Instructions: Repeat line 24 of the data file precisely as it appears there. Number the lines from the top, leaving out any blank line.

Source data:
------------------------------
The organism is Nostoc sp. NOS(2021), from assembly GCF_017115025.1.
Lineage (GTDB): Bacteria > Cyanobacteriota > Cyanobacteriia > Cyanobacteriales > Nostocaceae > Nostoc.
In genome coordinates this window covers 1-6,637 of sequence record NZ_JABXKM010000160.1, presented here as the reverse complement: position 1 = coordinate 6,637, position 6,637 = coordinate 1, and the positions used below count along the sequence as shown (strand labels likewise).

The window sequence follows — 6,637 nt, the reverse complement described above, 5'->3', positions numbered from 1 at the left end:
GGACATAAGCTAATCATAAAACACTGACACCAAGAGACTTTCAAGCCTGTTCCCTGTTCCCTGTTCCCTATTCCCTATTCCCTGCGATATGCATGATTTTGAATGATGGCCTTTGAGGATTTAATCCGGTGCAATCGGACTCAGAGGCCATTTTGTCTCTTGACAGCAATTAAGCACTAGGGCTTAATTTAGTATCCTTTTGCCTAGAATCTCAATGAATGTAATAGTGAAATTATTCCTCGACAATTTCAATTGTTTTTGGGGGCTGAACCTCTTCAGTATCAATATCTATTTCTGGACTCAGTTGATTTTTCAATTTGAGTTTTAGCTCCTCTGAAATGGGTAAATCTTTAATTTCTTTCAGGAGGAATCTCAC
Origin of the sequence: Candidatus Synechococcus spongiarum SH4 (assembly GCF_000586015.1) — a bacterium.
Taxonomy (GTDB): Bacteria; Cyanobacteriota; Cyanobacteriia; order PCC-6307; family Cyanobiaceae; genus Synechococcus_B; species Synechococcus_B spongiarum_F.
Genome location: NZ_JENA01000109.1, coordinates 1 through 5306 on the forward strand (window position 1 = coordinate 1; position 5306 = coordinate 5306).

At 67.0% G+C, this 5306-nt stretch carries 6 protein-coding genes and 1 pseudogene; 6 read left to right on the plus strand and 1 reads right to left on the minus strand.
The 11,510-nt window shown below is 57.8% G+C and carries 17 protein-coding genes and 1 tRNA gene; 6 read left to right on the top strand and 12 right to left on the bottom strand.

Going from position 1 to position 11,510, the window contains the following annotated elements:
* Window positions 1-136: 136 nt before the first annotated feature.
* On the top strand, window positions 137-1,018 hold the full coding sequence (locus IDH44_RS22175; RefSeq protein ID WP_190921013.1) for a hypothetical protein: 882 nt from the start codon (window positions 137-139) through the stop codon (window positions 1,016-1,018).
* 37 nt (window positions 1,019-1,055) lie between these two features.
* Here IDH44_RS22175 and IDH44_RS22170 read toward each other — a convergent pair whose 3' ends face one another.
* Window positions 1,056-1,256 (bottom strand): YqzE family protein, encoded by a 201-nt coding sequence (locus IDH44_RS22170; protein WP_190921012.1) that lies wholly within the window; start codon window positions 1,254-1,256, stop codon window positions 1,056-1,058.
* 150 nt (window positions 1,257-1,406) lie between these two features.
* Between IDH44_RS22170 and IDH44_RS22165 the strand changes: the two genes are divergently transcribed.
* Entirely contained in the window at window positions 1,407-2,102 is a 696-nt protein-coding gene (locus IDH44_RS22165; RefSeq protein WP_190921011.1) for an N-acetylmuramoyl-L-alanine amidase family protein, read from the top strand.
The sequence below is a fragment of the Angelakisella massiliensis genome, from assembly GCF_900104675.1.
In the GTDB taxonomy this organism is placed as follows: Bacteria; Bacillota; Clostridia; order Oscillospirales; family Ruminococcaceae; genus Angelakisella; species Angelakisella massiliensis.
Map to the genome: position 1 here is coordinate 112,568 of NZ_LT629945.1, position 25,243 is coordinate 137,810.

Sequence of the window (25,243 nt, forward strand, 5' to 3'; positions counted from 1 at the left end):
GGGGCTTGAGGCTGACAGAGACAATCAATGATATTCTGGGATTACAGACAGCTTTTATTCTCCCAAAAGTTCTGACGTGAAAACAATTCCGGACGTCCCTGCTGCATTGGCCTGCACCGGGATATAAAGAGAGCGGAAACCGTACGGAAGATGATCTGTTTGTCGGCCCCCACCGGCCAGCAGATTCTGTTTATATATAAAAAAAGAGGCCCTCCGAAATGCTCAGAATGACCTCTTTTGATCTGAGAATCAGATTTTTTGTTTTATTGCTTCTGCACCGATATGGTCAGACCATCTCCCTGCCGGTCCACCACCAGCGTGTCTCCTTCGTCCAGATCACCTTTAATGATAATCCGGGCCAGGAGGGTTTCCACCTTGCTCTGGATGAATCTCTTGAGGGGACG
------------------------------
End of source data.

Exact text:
GGGGCTTGAGGCTGACAGAGACAATCAATGATATTCTGGGATTACAGACAGCTTTTATTCTCCCAAAAGTTCTGACGTGAAAACAATTCCGGACGTCCCTGCTGCATTGGCCTGCACCGGGATATAAAGAGAGCGGAAACCGTACGGAAGATGATCTGTTTGTCGGCCCCCACCGGCCAGCAGATTCTGTTTATATATAAAAAAAGAGGCCCTCCGAAATGCTCAGAATGACCTCTTTTGATCTGAGAATCAGATTTTTTGTTTTATTGCTTCTGCACCGATATGGTCAGACCATCTCCCTGCCGGTCCACCACCAGCGTGTCTCCTTCGTCCAGATCACCTTTAATGATAATCCGGGCCAGGAGGGTTTCCACCTTGCTCTGGATGAATCTCTTGAGGGGACG